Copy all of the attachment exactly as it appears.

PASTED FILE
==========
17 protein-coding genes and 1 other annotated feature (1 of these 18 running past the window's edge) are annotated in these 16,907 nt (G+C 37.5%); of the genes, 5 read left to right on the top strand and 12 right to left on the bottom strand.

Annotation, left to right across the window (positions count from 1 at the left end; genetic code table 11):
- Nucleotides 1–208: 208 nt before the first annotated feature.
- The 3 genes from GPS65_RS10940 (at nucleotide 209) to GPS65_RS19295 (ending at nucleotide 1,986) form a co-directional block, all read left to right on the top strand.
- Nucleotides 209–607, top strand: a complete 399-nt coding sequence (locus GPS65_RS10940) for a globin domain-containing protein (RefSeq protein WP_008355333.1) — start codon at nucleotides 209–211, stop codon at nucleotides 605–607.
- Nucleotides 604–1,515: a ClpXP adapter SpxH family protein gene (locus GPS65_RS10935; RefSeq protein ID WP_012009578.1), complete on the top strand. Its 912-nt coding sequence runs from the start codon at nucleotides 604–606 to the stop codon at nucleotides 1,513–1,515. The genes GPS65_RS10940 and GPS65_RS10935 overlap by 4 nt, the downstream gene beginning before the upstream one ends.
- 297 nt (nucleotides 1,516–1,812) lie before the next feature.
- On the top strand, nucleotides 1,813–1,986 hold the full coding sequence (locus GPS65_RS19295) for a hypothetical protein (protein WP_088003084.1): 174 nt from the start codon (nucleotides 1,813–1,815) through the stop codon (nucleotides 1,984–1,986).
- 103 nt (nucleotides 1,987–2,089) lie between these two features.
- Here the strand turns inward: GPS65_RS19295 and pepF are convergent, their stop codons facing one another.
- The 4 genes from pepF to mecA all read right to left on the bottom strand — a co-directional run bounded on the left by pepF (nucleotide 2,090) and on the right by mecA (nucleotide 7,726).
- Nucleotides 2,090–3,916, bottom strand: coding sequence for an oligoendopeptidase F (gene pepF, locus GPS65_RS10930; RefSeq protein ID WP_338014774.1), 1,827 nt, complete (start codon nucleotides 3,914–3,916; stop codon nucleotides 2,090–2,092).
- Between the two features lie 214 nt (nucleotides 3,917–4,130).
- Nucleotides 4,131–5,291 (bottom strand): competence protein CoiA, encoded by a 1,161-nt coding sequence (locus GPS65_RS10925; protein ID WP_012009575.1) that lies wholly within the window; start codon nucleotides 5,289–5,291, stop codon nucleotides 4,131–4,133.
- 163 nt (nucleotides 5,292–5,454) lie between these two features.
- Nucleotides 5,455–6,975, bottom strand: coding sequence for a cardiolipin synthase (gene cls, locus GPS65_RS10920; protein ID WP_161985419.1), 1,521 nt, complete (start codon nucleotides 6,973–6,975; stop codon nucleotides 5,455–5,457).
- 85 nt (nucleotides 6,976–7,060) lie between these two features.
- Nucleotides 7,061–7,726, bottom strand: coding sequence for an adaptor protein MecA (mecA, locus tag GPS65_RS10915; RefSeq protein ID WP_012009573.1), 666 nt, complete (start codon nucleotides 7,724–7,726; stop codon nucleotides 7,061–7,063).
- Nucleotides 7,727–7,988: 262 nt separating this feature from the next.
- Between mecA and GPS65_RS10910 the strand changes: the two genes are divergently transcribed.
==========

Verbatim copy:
17 protein-coding genes and 1 other annotated feature (1 of these 18 running past the window's edge) are annotated in these 16,907 nt (G+C 37.5%); of the genes, 5 read left to right on the top strand and 12 right to left on the bottom strand.

Annotation, left to right across the window (positions count from 1 at the left end; genetic code table 11):
- Nucleotides 1–208: 208 nt before the first annotated feature.
- The 3 genes from GPS65_RS10940 (at nucleotide 209) to GPS65_RS19295 (ending at nucleotide 1,986) form a co-directional block, all read left to right on the top strand.
- Nucleotides 209–607, top strand: a complete 399-nt coding sequence (locus GPS65_RS10940) for a globin domain-containing protein (RefSeq protein WP_008355333.1) — start codon at nucleotides 209–211, stop codon at nucleotides 605–607.
- Nucleotides 604–1,515: a ClpXP adapter SpxH family protein gene (locus GPS65_RS10935; RefSeq protein ID WP_012009578.1), complete on the top strand. Its 912-nt coding sequence runs from the start codon at nucleotides 604–606 to the stop codon at nucleotides 1,513–1,515. The genes GPS65_RS10940 and GPS65_RS10935 overlap by 4 nt, the downstream gene beginning before the upstream one ends.
- 297 nt (nucleotides 1,516–1,812) lie before the next feature.
- On the top strand, nucleotides 1,813–1,986 hold the full coding sequence (locus GPS65_RS19295) for a hypothetical protein (protein WP_088003084.1): 174 nt from the start codon (nucleotides 1,813–1,815) through the stop codon (nucleotides 1,984–1,986).
- 103 nt (nucleotides 1,987–2,089) lie between these two features.
- Here the strand turns inward: GPS65_RS19295 and pepF are convergent, their stop codons facing one another.
- The 4 genes from pepF to mecA all read right to left on the bottom strand — a co-directional run bounded on the left by pepF (nucleotide 2,090) and on the right by mecA (nucleotide 7,726).
- Nucleotides 2,090–3,916, bottom strand: coding sequence for an oligoendopeptidase F (gene pepF, locus GPS65_RS10930; RefSeq protein ID WP_338014774.1), 1,827 nt, complete (start codon nucleotides 3,914–3,916; stop codon nucleotides 2,090–2,092).
- Between the two features lie 214 nt (nucleotides 3,917–4,130).
- Nucleotides 4,131–5,291 (bottom strand): competence protein CoiA, encoded by a 1,161-nt coding sequence (locus GPS65_RS10925; protein ID WP_012009575.1) that lies wholly within the window; start codon nucleotides 5,289–5,291, stop codon nucleotides 4,131–4,133.
- 163 nt (nucleotides 5,292–5,454) lie between these two features.
- Nucleotides 5,455–6,975, bottom strand: coding sequence for a cardiolipin synthase (gene cls, locus GPS65_RS10920; protein ID WP_161985419.1), 1,521 nt, complete (start codon nucleotides 6,973–6,975; stop codon nucleotides 5,455–5,457).
- 85 nt (nucleotides 6,976–7,060) lie between these two features.
- Nucleotides 7,061–7,726, bottom strand: coding sequence for an adaptor protein MecA (mecA, locus tag GPS65_RS10915; RefSeq protein ID WP_012009573.1), 666 nt, complete (start codon nucleotides 7,724–7,726; stop codon nucleotides 7,061–7,063).
- Nucleotides 7,727–7,988: 262 nt separating this feature from the next.
- Between mecA and GPS65_RS10910 the strand changes: the two genes are divergently transcribed.